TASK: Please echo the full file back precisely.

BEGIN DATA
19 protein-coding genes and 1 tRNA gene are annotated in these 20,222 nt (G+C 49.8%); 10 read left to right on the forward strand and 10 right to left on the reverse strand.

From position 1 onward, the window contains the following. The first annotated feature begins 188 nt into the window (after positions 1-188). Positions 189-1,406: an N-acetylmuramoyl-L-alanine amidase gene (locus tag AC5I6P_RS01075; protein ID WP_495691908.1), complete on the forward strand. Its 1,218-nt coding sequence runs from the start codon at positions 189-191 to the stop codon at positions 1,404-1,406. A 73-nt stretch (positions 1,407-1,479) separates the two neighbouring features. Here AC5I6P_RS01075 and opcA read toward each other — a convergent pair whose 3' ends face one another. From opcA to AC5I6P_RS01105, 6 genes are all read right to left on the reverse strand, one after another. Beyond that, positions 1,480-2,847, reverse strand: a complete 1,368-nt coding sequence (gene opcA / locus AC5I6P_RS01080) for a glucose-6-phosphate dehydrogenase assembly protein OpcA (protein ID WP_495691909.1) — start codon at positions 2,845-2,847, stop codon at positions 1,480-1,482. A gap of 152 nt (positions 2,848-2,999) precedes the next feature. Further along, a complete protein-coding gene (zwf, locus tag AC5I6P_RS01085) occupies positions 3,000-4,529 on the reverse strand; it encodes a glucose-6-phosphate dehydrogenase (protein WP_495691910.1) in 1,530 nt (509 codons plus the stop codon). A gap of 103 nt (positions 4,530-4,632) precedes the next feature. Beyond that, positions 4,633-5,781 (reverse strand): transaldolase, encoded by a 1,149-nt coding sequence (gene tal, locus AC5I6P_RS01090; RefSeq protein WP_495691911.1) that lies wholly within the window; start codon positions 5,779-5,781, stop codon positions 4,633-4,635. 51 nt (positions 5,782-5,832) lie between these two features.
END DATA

19 protein-coding genes and 1 tRNA gene are annotated in these 20,222 nt (G+C 49.8%); 10 read left to right on the forward strand and 10 right to left on the reverse strand.

From position 1 onward, the window contains the following. The first annotated feature begins 188 nt into the window (after positions 1-188). Positions 189-1,406: an N-acetylmuramoyl-L-alanine amidase gene (locus tag AC5I6P_RS01075; protein ID WP_495691908.1), complete on the forward strand. Its 1,218-nt coding sequence runs from the start codon at positions 189-191 to the stop codon at positions 1,404-1,406. A 73-nt stretch (positions 1,407-1,479) separates the two neighbouring features. Here AC5I6P_RS01075 and opcA read toward each other — a convergent pair whose 3' ends face one another. From opcA to AC5I6P_RS01105, 6 genes are all read right to left on the reverse strand, one after another. Beyond that, positions 1,480-2,847, reverse strand: a complete 1,368-nt coding sequence (gene opcA / locus AC5I6P_RS01080) for a glucose-6-phosphate dehydrogenase assembly protein OpcA (protein ID WP_495691909.1) — start codon at positions 2,845-2,847, stop codon at positions 1,480-1,482. A gap of 152 nt (positions 2,848-2,999) precedes the next feature. Further along, a complete protein-coding gene (zwf, locus tag AC5I6P_RS01085) occupies positions 3,000-4,529 on the reverse strand; it encodes a glucose-6-phosphate dehydrogenase (protein WP_495691910.1) in 1,530 nt (509 codons plus the stop codon). A gap of 103 nt (positions 4,530-4,632) precedes the next feature. Beyond that, positions 4,633-5,781 (reverse strand): transaldolase, encoded by a 1,149-nt coding sequence (gene tal, locus AC5I6P_RS01090; RefSeq protein WP_495691911.1) that lies wholly within the window; start codon positions 5,779-5,781, stop codon positions 4,633-4,635. 51 nt (positions 5,782-5,832) lie between these two features.